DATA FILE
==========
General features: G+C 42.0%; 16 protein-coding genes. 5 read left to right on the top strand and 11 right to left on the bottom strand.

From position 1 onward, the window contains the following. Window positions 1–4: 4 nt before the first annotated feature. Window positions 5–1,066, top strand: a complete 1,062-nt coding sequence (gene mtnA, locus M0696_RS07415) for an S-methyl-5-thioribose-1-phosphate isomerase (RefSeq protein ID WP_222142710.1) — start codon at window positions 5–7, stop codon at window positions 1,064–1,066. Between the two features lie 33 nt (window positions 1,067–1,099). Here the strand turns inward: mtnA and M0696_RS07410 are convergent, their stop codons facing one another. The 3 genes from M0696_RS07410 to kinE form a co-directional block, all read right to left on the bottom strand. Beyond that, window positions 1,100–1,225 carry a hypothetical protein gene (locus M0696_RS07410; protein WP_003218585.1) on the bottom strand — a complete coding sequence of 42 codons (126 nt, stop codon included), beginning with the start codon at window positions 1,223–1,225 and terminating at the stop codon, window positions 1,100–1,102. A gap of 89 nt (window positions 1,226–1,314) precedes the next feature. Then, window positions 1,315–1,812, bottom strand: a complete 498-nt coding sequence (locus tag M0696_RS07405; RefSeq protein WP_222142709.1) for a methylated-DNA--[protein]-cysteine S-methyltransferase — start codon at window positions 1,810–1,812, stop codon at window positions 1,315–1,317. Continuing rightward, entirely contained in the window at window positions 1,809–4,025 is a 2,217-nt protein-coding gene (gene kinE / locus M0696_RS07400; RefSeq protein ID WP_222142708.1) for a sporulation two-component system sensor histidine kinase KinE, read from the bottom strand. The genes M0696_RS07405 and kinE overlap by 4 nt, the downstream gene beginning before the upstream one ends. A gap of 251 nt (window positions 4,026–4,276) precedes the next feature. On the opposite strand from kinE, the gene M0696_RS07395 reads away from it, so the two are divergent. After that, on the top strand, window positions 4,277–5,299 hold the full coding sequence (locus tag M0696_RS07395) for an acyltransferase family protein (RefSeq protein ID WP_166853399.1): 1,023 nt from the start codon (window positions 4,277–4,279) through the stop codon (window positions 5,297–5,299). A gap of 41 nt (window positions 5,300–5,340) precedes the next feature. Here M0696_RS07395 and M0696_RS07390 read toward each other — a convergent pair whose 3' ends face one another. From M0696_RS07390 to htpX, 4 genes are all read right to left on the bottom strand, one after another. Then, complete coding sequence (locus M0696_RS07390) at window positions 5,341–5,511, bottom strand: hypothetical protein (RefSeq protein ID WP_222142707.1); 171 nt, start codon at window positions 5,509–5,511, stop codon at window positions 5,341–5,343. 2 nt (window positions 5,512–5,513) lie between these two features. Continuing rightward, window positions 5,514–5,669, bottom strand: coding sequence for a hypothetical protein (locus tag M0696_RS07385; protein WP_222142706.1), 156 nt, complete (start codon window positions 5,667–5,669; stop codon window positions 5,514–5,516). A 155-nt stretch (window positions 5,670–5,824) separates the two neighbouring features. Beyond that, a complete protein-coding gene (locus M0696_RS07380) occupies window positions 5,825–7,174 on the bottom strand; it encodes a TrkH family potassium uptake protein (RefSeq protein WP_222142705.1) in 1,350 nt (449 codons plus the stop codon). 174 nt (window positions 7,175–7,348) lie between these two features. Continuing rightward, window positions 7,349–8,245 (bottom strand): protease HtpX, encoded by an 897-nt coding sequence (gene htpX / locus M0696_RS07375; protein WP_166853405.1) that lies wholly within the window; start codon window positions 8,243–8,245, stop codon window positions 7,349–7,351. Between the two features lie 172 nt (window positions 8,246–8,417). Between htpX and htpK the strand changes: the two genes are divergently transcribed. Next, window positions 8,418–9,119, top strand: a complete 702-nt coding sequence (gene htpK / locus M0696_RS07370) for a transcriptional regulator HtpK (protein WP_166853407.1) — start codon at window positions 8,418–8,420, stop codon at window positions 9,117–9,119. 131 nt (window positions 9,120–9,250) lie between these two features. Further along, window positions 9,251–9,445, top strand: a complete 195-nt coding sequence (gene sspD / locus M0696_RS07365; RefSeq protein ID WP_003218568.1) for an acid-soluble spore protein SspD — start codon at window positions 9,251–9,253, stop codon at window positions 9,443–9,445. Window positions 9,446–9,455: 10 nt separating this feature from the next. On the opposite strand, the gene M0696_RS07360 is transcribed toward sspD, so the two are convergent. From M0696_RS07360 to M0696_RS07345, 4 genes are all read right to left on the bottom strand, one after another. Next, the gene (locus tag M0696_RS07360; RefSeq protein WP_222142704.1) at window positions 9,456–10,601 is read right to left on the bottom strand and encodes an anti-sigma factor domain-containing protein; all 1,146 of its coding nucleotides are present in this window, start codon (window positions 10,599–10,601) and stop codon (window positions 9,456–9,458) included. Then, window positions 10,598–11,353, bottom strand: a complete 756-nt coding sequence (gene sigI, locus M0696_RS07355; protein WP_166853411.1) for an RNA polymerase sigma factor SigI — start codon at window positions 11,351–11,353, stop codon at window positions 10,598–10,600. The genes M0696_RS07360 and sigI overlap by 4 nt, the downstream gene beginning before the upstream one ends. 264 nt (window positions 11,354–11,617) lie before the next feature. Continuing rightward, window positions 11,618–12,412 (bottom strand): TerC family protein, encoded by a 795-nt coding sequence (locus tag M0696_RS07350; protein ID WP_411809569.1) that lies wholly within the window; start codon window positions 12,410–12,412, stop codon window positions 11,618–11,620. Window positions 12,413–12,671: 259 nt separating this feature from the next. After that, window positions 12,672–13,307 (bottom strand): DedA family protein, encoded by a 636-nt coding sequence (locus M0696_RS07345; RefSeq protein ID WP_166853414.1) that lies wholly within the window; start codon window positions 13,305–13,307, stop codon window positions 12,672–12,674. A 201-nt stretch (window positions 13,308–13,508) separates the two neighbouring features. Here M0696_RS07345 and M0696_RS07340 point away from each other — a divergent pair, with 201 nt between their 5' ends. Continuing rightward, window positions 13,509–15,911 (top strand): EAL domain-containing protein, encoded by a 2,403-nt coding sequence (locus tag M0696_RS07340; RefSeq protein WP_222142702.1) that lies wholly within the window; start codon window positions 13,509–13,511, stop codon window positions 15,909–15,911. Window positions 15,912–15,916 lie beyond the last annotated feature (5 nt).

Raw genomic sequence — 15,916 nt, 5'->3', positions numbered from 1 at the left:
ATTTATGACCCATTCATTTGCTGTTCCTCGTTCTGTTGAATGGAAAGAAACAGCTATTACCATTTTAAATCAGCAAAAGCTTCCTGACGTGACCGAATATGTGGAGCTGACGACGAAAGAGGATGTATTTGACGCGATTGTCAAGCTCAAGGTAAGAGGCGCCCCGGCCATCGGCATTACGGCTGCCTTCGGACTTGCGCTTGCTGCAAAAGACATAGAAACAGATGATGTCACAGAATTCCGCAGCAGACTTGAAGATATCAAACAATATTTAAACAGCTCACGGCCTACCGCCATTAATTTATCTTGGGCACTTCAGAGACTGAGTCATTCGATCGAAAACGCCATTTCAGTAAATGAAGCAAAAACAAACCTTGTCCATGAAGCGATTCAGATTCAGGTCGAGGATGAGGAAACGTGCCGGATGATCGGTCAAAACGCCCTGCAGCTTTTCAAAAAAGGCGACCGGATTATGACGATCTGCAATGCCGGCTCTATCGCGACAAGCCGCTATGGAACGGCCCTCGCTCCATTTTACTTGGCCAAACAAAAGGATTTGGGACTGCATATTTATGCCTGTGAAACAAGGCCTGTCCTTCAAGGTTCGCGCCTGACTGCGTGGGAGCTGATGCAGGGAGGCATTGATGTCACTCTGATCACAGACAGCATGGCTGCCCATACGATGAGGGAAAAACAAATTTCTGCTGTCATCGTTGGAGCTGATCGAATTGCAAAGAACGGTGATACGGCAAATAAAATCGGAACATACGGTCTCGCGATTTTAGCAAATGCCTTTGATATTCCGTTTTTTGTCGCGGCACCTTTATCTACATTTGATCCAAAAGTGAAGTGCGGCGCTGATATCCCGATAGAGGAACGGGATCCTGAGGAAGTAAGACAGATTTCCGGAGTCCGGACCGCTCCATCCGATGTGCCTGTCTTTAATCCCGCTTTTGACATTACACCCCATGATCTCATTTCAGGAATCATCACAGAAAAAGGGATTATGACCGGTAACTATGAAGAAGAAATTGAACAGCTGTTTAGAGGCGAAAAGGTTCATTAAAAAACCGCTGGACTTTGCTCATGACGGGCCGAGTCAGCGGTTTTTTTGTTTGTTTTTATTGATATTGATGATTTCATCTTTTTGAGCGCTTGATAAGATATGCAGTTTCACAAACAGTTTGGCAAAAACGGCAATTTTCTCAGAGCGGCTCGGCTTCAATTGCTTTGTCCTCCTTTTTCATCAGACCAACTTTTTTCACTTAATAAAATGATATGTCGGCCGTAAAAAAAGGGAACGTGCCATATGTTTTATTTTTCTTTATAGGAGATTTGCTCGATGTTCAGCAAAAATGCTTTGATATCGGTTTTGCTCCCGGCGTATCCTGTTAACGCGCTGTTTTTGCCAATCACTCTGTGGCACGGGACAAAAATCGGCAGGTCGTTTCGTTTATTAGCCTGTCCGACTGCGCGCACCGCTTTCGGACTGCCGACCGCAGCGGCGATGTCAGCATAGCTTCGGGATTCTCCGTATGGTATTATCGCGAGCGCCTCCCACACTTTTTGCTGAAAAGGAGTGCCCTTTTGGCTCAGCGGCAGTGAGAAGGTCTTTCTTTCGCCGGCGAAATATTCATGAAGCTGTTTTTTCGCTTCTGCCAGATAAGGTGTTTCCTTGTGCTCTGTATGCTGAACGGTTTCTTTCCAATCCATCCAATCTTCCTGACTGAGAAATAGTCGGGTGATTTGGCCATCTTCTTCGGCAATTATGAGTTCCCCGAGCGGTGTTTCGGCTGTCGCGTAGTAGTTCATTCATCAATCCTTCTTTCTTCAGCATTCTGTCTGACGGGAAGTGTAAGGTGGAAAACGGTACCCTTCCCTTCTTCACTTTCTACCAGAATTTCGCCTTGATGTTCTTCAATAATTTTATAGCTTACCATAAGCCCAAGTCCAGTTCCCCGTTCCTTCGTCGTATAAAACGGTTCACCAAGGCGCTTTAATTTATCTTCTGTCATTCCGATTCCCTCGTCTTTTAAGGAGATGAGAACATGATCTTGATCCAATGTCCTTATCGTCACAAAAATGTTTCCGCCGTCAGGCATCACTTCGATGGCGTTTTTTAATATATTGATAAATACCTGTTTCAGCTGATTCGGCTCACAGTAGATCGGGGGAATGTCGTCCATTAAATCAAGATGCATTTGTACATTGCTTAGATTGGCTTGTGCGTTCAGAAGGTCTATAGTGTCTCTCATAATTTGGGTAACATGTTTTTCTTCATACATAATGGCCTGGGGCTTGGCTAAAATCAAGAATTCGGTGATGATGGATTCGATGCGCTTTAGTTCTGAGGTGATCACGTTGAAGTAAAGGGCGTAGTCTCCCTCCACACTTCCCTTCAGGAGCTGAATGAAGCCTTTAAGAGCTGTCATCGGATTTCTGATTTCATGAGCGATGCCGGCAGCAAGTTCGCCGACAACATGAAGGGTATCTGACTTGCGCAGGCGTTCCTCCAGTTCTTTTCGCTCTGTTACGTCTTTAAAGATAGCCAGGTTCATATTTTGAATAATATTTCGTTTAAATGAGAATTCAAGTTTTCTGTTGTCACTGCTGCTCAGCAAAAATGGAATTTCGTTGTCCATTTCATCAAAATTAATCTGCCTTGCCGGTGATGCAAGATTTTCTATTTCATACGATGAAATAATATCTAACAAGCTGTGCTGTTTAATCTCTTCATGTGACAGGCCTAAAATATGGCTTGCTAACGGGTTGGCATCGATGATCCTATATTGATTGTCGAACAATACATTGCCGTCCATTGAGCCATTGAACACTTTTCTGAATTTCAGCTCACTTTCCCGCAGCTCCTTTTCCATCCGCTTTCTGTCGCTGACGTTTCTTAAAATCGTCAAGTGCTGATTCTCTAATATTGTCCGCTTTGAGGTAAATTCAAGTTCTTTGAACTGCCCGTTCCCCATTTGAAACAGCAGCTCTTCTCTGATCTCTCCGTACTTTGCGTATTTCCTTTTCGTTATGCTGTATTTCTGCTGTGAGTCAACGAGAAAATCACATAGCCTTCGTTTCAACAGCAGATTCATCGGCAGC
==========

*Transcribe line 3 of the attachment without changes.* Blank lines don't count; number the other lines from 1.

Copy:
Raw genomic sequence — 15,916 nt, 5'->3', positions numbered from 1 at the left: